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1873 Pietta Black Powder Conversion to 45 Colt


northbound55

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Howdy

 

What specific model are you talking about? 1858 Remington? 1860 Colt Army? 44 caliber 'Navy'?

 

If you are talking about one of those Cap & Ball revolvers that look just like a Single Action Army cartridge gun, they are specifically designed so they cannot be converted to cartridges.

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I;ve used R & D conversions from Kenny Howell in an 1860 Army.

They shoot very well, and the gun is easy to clean, breaking down into barrel, cylinder, and frame.

I generally shoot my Colt repros as cap guns, since I have lots of cartridge guns.

They shot well with Big Lube boolits and Round Ball loads -- could hit the rifle targets shooting duelist every time.

--Dawg

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It will require some welding on the frame and a hammer and cylinder replacement. You have to weld up and re-drill the firing pin hole. It is tedious work and should mostly be left to a professional.

 

If you do this operation you may find that you cannot sell the pistol. It may be considered manufacturing or altering the gun.

 

I did this with the 1875 Remington version. It works well for me and I have no intention of ever parting with mine, but those are the things you're up against.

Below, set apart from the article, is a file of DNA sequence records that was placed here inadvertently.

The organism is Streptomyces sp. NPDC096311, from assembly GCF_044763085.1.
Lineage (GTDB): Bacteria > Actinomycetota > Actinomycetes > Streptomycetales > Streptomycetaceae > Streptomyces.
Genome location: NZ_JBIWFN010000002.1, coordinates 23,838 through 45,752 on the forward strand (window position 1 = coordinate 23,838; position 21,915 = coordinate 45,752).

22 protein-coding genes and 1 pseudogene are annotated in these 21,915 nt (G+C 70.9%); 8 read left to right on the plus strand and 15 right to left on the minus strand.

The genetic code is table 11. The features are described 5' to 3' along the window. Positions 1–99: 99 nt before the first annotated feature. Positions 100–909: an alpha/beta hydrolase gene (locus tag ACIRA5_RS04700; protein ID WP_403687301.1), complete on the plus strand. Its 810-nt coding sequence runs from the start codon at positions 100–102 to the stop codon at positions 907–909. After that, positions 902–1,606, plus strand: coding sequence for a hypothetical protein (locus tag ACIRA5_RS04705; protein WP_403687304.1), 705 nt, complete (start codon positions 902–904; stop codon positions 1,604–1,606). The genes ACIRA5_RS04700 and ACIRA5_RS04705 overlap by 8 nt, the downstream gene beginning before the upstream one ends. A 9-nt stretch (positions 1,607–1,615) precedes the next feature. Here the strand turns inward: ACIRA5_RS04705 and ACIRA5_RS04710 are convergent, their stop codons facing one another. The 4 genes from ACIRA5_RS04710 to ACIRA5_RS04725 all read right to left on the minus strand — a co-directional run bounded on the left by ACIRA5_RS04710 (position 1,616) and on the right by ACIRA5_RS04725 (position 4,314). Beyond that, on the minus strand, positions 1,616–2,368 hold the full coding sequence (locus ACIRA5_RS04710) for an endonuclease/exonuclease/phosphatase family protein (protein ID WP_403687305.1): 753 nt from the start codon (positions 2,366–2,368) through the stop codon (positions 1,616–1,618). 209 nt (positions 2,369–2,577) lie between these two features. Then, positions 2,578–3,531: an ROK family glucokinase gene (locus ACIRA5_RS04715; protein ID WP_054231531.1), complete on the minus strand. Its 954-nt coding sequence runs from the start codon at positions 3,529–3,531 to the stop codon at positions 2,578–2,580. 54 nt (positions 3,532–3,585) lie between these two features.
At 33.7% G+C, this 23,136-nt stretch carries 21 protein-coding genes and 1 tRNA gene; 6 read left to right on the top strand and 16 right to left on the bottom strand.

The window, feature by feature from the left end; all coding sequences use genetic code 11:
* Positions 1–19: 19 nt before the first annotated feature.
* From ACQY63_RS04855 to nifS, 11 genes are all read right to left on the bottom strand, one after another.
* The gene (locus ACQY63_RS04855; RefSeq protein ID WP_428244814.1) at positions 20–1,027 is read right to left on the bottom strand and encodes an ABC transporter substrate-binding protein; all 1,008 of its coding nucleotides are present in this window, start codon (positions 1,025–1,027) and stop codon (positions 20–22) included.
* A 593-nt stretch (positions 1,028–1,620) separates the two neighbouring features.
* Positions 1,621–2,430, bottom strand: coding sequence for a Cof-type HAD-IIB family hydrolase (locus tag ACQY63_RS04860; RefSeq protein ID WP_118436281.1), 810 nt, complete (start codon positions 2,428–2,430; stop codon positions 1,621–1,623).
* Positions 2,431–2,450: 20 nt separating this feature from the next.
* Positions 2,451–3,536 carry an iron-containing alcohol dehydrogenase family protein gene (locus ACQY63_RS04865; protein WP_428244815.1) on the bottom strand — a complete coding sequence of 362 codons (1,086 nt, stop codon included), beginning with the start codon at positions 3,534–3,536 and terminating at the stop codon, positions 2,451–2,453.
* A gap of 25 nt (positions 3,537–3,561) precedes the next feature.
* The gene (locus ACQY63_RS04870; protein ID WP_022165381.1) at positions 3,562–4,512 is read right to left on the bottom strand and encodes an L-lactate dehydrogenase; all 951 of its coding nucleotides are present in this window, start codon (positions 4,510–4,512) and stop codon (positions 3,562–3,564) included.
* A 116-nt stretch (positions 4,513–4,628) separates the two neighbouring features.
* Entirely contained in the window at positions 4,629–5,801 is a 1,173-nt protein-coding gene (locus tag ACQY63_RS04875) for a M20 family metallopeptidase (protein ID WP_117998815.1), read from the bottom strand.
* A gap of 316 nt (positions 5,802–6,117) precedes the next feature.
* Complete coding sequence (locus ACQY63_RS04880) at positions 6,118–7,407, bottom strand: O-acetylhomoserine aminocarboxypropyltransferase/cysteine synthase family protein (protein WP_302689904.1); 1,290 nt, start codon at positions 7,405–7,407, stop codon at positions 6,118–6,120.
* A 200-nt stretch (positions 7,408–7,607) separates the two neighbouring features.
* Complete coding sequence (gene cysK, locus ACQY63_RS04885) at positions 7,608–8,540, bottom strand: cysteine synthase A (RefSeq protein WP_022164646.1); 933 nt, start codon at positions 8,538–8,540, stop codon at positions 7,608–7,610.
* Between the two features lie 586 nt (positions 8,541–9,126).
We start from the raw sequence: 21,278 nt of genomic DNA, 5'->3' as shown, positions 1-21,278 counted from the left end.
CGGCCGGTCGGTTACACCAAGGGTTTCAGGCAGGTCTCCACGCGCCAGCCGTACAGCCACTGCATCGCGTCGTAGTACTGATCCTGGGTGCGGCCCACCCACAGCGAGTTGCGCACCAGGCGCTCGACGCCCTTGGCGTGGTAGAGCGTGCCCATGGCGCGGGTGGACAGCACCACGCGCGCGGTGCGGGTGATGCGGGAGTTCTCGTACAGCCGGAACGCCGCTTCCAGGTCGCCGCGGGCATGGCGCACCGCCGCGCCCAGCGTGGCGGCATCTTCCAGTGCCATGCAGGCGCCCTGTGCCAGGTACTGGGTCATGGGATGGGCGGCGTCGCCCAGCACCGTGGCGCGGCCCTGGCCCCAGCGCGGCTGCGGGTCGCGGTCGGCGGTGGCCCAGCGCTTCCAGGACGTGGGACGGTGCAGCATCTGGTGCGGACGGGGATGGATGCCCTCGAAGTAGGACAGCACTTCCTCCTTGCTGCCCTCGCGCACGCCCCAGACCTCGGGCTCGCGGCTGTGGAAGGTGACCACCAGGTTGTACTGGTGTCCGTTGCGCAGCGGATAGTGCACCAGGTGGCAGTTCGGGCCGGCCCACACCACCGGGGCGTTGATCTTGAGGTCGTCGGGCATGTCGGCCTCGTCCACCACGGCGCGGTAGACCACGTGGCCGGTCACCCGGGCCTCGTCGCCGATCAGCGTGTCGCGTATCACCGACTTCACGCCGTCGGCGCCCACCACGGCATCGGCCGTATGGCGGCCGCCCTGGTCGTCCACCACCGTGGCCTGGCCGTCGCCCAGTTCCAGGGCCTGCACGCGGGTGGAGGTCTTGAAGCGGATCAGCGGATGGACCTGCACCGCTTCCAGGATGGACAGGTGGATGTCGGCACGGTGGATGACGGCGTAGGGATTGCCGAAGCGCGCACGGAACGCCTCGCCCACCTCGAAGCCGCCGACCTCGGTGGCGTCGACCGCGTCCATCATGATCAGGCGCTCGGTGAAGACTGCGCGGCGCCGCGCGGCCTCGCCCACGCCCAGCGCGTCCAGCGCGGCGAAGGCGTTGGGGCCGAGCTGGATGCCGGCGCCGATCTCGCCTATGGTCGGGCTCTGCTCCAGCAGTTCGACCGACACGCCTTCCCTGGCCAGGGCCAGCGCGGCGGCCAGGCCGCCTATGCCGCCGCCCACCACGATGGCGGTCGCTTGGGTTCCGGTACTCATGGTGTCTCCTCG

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I have 3 of those and they are too cool for school. There is no reason to butcher one into a suppository shooter. Much cheaper just to buy a cartridge gun.

 

But if some outfit were to make a conversion cylinder that would be a different matter. Not likely as there is zero demand. On second thought there may be some interest in Britain but I do not know about that .

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Conversion method:

Trade pistol for cash - use cash to buy a gun already made for .45 Colt

I believe that the cylinder opening is too small for .45 Colt. This would be a pricey project, at best.

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  • 5 months later...

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As posted by Driftwood, the Pietta 1973 is specifically designed and dimensioned so it can't be converted to .45 Colt. The better suggestion has already been made however. Convert the 1873 Cap Gun to cash, then convert the cash into a suppository shooter. Or, convert the cash into a Pietta .44 Cap Gun, and add a conversion cylinder to that.